And we disappeared forever.

We now return to our continuing story, "When I Met My Hubby, Part 17" by Diane Richardson:

Diane Richardson
When I Met My Hubby Part 17

So, Joe and I are doing well. He’s so sweet and kind. I can’t believe I’ve been blessed with him in my life. Since he is now paying the rent, I can save all that money. I sure appreciate that. I’m still at the prison and most of the guards are fair to the inmates except this one. He’s especially cruel to the female inmates. He gets pleasure in demeaning them and denying them their privileges.
Most of the females bend over backwards to please him. There is one female that doesn’t, and he makes her life a living hell. He disrespects and degrades her every chance he gets in front of everyone; and she does it right back to him. This infuriates him.
One day he caught her alone in the hall, grabbed and started banging her head into the concrete wall. She started screaming and we ran out into the hall where her head was bleeding. He was saying she assaulted him, and he was restraining her. He pushed his panic button, and all the guards were coming. What he didn’t know was I saw him assaulting her.
So, the police were called to take an incident report and the female inmate was transported to the hospital and I reported to the police what I saw. There were incident reports taken from everyone. The Phila Police Department internal affairs were brought in to take statements from everyone. The guard asked all of us to make a statement in his favor verifying his statement. I told everyone if they did, I would swear they were lying, and they didn’t witness the incident as they were not there.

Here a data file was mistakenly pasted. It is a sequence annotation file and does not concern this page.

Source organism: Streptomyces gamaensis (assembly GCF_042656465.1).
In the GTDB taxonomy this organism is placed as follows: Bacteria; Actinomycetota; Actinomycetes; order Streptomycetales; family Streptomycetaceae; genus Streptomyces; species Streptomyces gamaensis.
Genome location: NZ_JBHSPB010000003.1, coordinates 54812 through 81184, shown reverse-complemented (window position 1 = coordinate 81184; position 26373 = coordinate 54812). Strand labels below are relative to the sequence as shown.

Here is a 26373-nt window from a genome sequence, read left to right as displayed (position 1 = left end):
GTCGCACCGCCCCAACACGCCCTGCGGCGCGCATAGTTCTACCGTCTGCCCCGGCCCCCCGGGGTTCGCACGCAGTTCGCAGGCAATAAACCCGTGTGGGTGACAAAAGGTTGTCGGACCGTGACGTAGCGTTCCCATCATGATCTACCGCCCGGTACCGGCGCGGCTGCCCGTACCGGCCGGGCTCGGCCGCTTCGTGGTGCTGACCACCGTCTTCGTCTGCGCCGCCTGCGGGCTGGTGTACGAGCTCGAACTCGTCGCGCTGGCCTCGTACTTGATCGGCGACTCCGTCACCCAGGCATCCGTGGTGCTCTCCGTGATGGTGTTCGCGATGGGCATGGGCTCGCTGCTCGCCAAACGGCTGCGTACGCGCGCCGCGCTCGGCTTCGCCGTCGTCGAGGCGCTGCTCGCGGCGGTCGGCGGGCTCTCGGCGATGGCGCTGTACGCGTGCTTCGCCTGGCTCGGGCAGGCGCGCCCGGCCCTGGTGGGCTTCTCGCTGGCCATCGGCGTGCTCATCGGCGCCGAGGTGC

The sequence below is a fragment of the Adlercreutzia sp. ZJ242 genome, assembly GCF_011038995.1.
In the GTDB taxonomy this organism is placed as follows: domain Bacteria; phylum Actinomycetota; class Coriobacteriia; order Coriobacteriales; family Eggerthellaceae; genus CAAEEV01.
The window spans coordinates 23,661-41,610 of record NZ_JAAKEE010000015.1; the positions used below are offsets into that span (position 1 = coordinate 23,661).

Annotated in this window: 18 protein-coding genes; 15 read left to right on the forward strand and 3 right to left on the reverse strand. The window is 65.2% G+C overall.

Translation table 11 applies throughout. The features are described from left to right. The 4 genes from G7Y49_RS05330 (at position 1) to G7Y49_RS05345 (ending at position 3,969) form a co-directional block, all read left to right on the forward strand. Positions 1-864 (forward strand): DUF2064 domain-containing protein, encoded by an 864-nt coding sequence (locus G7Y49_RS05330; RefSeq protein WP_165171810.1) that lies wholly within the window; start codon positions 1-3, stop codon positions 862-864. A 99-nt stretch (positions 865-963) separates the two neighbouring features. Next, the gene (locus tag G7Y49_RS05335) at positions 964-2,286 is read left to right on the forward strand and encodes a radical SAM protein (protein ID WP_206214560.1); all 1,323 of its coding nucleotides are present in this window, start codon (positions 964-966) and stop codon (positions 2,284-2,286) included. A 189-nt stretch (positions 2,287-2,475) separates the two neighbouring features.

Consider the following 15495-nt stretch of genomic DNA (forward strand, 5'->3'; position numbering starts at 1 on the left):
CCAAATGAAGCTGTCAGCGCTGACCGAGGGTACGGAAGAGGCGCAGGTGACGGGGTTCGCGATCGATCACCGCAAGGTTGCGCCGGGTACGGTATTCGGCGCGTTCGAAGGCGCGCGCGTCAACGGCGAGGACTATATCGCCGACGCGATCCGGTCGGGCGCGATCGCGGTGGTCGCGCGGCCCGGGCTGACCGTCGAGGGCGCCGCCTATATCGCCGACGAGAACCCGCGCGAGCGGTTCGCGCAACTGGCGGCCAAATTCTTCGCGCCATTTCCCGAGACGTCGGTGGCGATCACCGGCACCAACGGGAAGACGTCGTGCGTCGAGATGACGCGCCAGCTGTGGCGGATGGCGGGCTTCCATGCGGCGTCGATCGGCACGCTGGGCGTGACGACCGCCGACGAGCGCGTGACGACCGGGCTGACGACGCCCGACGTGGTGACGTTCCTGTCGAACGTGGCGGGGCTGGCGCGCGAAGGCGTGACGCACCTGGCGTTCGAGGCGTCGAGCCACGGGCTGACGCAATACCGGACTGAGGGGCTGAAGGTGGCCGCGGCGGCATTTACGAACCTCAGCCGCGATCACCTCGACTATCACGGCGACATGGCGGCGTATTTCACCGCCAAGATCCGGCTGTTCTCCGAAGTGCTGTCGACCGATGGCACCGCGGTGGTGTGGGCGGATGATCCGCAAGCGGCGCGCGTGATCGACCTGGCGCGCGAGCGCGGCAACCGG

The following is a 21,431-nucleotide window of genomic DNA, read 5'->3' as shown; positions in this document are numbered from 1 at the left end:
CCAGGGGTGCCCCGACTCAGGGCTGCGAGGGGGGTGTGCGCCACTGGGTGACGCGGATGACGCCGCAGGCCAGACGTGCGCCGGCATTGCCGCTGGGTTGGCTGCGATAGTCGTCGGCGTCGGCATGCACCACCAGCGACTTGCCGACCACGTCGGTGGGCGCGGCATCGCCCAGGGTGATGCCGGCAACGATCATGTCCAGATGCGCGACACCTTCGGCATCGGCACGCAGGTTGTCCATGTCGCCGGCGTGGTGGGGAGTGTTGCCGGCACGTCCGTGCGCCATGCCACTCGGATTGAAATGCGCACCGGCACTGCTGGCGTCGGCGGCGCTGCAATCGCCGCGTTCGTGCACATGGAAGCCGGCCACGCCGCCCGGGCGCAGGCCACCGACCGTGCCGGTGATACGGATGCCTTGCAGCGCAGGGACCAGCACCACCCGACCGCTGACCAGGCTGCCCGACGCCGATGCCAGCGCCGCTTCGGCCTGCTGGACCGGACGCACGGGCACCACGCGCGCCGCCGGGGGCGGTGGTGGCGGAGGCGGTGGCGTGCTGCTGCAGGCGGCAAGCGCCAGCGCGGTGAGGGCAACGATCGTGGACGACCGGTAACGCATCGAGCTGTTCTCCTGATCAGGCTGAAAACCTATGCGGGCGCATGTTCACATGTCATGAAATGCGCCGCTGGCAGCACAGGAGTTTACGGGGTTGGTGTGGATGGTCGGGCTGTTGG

The guards often get the staff to falsify statements for them, but not on my watch. I said do you all want to risk your jobs to cover for his abuse? The inmate was hospitalized for a while and the guard was put on administrative leave. I got a couple of threats from C.O.’s telling me to mind my business. After talking it over with Joe, we decided it would be in my best interest to come off of this assignment.

If you want to transcribe for Best Day, then email us at You can also share our older buds' adventures by donating to Best Day, subscribing to our newsletter, sending a note to our older buds, or following us on FacebookInstagram, and Twitter. And if you or the older buds have any stories about the strength of women, then you or they can submit stories through our portal right here. We're especially interested to stories from Black older buds, but we're always looking for stories from older buds of color, older buds with disabilities, LGBTQIA+ older buds, older buds of any gender or sex, older buds of any religion, and older buds who just plain break the mold.

And don't forget to maintain contact with the older buds in your life. If you can't be there in person, please call them, email them, or message them on social media. And if they're using teleconferencing or remote events for the first time, give them a call and help them set things up. Check in on them to see how well they're getting used to these programs. Buy them a computer or an internet package if they don't have one of their own. It's a human right, after all.

Curated by Caitlin Cieri